[Originally published in Azure, November-December 2015]
Disfrutar means “to enjoy” in Spanish. It’s an appropriate name for a restaurant that encapsulates several aspects of the original modernist city plan for the area. The Eixample district of Barcelona was originally mapped out in the 1850s by urban planner Ildefonso Cerdá, but in its built form it never turned out quite as he envisioned.
Had his scheme been followed, Disfrutar would today be located inside a building half as tall and not nearly as deep. Significantly, it would also back on to a public courtyard garden and be enclosed on only one or two sides – an urban fabric that Cerdá understood as an ideal way to provide Barcelonians with the health benefits of “sun, space and green.”
It’s never too late to attempt to right a wrong, however. Local firm El Equipo Creativo seems to have taken Cerdá’s vision to heart when it designed Disfrutar. The architecture studio, run by Oliver Franz Schmidt, Natali Canas del Pozo and Lucas Echeveste Lacy, has carved an outdoor patio from the middle of a city block to create an adjoining dining room defined by natural light and spacious exterior views.
“We differentiated two spaces or environments in the plan,” the firm has stated about the project, which has already scooped up numerous international design awards. “There is a more urban and active space towards the city and the street, where the bar and winery are located, and a more natural and relaxed space towards the interior patio and terrace, where the main dining room is situated.”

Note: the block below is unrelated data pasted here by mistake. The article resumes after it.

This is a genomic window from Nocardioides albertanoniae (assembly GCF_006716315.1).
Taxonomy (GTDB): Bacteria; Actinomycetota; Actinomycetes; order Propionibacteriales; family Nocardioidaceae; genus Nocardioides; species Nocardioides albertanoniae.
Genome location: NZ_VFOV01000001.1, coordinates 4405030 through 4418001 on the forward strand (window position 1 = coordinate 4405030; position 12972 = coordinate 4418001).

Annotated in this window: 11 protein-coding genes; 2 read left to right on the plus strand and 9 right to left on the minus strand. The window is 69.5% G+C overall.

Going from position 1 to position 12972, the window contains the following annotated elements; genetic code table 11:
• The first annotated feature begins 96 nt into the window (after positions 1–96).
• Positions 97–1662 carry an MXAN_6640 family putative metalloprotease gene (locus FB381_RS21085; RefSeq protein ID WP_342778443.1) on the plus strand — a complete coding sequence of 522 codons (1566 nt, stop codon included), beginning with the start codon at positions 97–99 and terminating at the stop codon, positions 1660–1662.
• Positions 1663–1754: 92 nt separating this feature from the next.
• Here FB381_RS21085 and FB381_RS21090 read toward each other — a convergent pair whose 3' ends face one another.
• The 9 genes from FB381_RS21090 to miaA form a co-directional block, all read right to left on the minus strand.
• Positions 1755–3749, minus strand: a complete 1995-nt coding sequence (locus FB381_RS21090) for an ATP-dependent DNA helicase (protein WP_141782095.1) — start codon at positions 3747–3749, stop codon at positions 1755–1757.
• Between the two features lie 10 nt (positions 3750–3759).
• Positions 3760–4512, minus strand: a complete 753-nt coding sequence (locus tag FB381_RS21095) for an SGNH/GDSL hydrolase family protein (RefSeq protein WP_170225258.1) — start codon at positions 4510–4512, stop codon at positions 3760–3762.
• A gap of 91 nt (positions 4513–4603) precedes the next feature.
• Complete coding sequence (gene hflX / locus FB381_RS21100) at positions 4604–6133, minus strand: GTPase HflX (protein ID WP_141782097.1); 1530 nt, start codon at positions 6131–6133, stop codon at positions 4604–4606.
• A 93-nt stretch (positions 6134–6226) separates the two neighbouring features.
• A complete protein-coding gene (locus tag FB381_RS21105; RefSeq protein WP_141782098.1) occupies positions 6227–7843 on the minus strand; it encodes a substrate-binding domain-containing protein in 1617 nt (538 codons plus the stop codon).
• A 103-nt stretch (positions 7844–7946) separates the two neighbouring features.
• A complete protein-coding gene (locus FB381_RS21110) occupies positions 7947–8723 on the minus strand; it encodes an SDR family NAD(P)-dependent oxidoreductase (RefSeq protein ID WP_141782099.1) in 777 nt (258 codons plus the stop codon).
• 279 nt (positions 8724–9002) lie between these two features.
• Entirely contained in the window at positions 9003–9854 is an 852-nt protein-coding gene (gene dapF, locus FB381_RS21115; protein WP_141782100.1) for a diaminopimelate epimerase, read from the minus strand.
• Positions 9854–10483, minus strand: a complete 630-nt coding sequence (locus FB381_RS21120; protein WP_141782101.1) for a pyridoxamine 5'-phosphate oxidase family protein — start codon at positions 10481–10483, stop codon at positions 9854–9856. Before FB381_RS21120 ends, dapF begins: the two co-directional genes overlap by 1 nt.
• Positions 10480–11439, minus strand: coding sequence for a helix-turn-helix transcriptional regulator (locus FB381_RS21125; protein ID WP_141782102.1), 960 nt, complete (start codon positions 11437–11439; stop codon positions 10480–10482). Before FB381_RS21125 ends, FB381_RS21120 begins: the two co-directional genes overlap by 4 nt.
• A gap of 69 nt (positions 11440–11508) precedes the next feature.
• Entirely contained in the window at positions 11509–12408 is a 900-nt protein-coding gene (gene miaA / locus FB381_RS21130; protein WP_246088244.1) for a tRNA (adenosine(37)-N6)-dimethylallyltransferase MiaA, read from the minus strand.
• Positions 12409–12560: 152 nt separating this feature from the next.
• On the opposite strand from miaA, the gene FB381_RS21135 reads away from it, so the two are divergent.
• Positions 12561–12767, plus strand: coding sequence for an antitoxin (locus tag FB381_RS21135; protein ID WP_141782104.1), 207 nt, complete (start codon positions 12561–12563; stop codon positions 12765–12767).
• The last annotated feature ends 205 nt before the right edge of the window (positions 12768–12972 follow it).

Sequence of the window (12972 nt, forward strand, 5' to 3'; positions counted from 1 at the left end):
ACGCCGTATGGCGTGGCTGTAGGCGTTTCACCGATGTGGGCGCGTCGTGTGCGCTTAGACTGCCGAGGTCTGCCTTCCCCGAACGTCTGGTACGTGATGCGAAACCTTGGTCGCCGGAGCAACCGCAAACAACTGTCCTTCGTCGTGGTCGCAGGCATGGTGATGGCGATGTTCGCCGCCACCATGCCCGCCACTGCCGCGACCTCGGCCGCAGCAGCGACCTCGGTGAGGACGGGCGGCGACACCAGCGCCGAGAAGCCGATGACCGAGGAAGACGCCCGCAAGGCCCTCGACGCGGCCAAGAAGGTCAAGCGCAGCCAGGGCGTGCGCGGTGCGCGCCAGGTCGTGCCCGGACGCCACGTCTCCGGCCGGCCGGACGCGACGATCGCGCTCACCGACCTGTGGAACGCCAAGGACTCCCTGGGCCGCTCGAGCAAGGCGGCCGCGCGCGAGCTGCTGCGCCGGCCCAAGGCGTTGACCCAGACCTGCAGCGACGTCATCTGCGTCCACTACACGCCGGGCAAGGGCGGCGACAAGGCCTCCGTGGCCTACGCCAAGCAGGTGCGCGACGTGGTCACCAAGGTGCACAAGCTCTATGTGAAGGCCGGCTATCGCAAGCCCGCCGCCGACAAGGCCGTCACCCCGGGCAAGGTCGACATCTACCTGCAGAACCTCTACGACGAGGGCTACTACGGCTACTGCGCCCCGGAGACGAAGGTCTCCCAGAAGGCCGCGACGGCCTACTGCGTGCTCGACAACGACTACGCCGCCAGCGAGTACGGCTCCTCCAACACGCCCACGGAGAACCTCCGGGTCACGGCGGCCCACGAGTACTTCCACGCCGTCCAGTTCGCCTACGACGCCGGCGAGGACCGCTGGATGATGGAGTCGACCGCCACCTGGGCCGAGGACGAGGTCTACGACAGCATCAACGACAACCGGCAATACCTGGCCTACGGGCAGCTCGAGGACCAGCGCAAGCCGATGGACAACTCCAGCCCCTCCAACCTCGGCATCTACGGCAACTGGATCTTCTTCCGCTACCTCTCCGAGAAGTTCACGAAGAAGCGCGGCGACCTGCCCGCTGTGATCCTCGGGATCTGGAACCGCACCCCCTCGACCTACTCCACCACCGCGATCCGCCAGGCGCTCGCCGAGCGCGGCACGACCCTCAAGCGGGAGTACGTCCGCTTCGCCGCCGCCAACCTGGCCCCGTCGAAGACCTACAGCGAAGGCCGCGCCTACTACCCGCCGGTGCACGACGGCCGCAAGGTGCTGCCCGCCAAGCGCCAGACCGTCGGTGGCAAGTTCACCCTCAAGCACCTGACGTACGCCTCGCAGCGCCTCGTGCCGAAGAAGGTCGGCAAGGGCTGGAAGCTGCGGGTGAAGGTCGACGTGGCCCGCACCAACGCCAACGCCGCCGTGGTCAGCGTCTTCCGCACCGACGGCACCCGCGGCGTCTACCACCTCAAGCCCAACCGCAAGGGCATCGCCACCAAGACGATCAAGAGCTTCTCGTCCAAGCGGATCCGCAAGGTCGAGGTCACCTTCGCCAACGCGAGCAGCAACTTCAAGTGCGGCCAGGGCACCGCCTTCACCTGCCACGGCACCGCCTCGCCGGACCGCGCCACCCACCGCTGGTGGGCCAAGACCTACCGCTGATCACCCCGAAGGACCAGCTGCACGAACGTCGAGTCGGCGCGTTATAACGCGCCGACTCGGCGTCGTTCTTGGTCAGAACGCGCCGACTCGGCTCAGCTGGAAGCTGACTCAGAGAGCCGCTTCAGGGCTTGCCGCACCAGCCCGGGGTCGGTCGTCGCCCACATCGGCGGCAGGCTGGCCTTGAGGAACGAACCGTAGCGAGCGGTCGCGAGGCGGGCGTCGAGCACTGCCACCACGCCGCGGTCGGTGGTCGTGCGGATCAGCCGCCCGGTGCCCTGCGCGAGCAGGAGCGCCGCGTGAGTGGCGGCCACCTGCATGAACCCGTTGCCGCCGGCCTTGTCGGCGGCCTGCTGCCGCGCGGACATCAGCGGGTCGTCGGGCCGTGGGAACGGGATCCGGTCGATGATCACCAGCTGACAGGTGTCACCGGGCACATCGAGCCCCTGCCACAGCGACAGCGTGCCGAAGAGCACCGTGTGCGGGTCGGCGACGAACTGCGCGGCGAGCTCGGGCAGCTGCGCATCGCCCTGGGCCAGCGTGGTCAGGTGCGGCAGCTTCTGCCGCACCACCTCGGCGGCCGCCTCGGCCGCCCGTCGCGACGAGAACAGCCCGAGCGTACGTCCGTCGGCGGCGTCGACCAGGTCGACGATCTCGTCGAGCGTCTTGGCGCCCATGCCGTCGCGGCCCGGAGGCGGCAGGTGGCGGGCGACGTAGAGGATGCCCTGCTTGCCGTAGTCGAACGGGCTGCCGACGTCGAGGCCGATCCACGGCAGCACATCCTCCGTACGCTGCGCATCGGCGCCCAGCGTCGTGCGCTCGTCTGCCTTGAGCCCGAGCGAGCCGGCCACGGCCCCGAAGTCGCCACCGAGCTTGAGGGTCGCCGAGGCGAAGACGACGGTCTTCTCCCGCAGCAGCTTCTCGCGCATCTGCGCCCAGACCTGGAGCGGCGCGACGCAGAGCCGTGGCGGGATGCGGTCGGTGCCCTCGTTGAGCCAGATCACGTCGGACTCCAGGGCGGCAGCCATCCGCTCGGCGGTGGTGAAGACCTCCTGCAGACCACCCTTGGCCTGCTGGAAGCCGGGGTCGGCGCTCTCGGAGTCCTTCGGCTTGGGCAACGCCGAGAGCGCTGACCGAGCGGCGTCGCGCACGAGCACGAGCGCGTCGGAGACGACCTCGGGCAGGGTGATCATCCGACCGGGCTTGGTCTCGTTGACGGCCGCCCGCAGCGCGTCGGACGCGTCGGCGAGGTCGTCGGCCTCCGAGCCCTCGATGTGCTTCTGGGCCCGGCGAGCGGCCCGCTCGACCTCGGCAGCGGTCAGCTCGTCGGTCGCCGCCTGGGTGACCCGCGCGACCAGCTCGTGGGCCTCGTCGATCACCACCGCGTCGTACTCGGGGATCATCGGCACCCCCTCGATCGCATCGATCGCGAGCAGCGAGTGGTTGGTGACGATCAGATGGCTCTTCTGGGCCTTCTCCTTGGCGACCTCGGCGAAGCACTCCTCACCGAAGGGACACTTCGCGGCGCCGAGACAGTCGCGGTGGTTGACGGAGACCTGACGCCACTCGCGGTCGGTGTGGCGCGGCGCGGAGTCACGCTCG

The colourfully tiled front bar and the winery belong to busy Villarroel Street, directly across from the Ninot Market, which was recently renovated by architect Josep Lluís Mateo; Cerdá had designated the market as the heart of the neighbourhood. The patio and the main dining room, by contrast, are sanctuaries of calm. The two opposite realms are physically separated by a large, busy open kitchen that must be traversed via a dramatic corridor lined on all sides in perforated ceramic partitions. Here, the varied grids of solids and voids vaguely recall the figure-ground patterns of different cities.
The multicoloured tile and terracotta screens veil the served from the serving spaces, while still permitting light and glimpses to penetrate, just as, at the urban scale, Cerdá’s plan sought to separate public greenery from streets via semi-open perimeter blocks.
The interior gradually becomes imperceptibly wider toward the back, making the main dining room – which seats up to 50 at various-sized tables – suddenly appear vast and spacious upon arrival through the kitchen corridor. Five-metre-high white side walls, incorporating window-sized niches for plants, flow seamlessly out to the patio, creating visual continuity between the interior and the exterior.
This sense of surprise echoes the dishes served, which at first glance appear to be typical Mediterranean tapas, but upon first bite reveal something completely different and unexpected in terms of aroma, taste and texture. Each dish is a unique work of molecular gastronomical art à la chef Ferran Adrià, with whom Disfrutar’s chefs have collaborated.
While El Equipo Creativo may not have been consciously tapping the urban plan of a century ago, the design delivers sensual pleasures at a highly refined scale. Just as Cerdá envisioned, it concentrates the sun, space and green for metropolitan Barcelona within a layered, screened and surprising interior.
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